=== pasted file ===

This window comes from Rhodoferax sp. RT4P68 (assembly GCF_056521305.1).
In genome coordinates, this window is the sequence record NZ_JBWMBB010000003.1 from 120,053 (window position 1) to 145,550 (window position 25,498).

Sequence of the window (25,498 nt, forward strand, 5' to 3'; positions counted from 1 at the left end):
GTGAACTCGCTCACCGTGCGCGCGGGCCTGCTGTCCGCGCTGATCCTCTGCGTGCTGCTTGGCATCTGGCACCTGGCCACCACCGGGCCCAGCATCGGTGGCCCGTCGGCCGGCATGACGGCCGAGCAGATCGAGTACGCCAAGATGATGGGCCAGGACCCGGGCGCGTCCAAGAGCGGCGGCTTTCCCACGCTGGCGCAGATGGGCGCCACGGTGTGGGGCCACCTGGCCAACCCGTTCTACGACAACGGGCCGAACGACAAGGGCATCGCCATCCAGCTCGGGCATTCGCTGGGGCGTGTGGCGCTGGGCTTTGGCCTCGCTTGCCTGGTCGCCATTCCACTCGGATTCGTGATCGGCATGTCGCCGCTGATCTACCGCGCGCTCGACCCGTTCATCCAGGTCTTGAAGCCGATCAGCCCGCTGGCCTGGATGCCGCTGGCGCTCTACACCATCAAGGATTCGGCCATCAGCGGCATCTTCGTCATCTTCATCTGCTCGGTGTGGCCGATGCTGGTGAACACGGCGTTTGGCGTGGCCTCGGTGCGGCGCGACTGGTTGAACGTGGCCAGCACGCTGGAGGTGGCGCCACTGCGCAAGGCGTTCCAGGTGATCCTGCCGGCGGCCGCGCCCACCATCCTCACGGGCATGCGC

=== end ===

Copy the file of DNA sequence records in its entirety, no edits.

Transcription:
This window comes from Rhodoferax sp. RT4P68 (assembly GCF_056521305.1).
In genome coordinates, this window is the sequence record NZ_JBWMBB010000003.1 from 120,053 (window position 1) to 145,550 (window position 25,498).

Sequence of the window (25,498 nt, forward strand, 5' to 3'; positions counted from 1 at the left end):
GTGAACTCGCTCACCGTGCGCGCGGGCCTGCTGTCCGCGCTGATCCTCTGCGTGCTGCTTGGCATCTGGCACCTGGCCACCACCGGGCCCAGCATCGGTGGCCCGTCGGCCGGCATGACGGCCGAGCAGATCGAGTACGCCAAGATGATGGGCCAGGACCCGGGCGCGTCCAAGAGCGGCGGCTTTCCCACGCTGGCGCAGATGGGCGCCACGGTGTGGGGCCACCTGGCCAACCCGTTCTACGACAACGGGCCGAACGACAAGGGCATCGCCATCCAGCTCGGGCATTCGCTGGGGCGTGTGGCGCTGGGCTTTGGCCTCGCTTGCCTGGTCGCCATTCCACTCGGATTCGTGATCGGCATGTCGCCGCTGATCTACCGCGCGCTCGACCCGTTCATCCAGGTCTTGAAGCCGATCAGCCCGCTGGCCTGGATGCCGCTGGCGCTCTACACCATCAAGGATTCGGCCATCAGCGGCATCTTCGTCATCTTCATCTGCTCGGTGTGGCCGATGCTGGTGAACACGGCGTTTGGCGTGGCCTCGGTGCGGCGCGACTGGTTGAACGTGGCCAGCACGCTGGAGGTGGCGCCACTGCGCAAGGCGTTCCAGGTGATCCTGCCGGCGGCCGCGCCCACCATCCTCACGGGCATGCGC